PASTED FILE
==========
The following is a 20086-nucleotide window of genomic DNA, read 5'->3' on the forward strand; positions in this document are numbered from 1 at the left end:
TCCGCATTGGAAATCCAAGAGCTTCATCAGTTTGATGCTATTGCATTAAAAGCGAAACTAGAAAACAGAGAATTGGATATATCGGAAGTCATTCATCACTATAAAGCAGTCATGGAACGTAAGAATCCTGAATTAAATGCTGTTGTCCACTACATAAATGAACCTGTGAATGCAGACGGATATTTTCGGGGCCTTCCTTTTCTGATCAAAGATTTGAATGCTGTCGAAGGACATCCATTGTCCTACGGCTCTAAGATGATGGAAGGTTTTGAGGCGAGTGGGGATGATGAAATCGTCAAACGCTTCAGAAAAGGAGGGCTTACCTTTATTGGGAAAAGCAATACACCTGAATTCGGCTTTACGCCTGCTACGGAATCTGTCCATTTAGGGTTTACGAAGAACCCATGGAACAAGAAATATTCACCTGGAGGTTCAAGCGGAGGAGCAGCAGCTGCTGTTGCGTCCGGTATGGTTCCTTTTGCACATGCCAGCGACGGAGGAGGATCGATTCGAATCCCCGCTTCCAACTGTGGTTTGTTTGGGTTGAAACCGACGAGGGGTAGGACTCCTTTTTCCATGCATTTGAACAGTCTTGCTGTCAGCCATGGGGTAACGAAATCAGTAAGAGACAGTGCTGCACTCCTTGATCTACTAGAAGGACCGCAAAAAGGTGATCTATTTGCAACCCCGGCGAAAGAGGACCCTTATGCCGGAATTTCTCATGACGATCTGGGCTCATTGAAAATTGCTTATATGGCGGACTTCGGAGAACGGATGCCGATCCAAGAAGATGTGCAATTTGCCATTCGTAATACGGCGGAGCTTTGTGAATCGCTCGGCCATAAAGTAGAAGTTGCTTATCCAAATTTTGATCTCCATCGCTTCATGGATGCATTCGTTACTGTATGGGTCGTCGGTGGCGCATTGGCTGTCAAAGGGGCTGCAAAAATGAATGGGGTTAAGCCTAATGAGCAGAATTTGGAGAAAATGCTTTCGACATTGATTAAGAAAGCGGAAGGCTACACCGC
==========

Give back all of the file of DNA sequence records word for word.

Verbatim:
The following is a 20086-nucleotide window of genomic DNA, read 5'->3' on the forward strand; positions in this document are numbered from 1 at the left end:
TCCGCATTGGAAATCCAAGAGCTTCATCAGTTTGATGCTATTGCATTAAAAGCGAAACTAGAAAACAGAGAATTGGATATATCGGAAGTCATTCATCACTATAAAGCAGTCATGGAACGTAAGAATCCTGAATTAAATGCTGTTGTCCACTACATAAATGAACCTGTGAATGCAGACGGATATTTTCGGGGCCTTCCTTTTCTGATCAAAGATTTGAATGCTGTCGAAGGACATCCATTGTCCTACGGCTCTAAGATGATGGAAGGTTTTGAGGCGAGTGGGGATGATGAAATCGTCAAACGCTTCAGAAAAGGAGGGCTTACCTTTATTGGGAAAAGCAATACACCTGAATTCGGCTTTACGCCTGCTACGGAATCTGTCCATTTAGGGTTTACGAAGAACCCATGGAACAAGAAATATTCACCTGGAGGTTCAAGCGGAGGAGCAGCAGCTGCTGTTGCGTCCGGTATGGTTCCTTTTGCACATGCCAGCGACGGAGGAGGATCGATTCGAATCCCCGCTTCCAACTGTGGTTTGTTTGGGTTGAAACCGACGAGGGGTAGGACTCCTTTTTCCATGCATTTGAACAGTCTTGCTGTCAGCCATGGGGTAACGAAATCAGTAAGAGACAGTGCTGCACTCCTTGATCTACTAGAAGGACCGCAAAAAGGTGATCTATTTGCAACCCCGGCGAAAGAGGACCCTTATGCCGGAATTTCTCATGACGATCTGGGCTCATTGAAAATTGCTTATATGGCGGACTTCGGAGAACGGATGCCGATCCAAGAAGATGTGCAATTTGCCATTCGTAATACGGCGGAGCTTTGTGAATCGCTCGGCCATAAAGTAGAAGTTGCTTATCCAAATTTTGATCTCCATCGCTTCATGGATGCATTCGTTACTGTATGGGTCGTCGGTGGCGCATTGGCTGTCAAAGGGGCTGCAAAAATGAATGGGGTTAAGCCTAATGAGCAGAATTTGGAGAAAATGCTTTCGACATTGATTAAGAAAGCGGAAGGCTACACCGC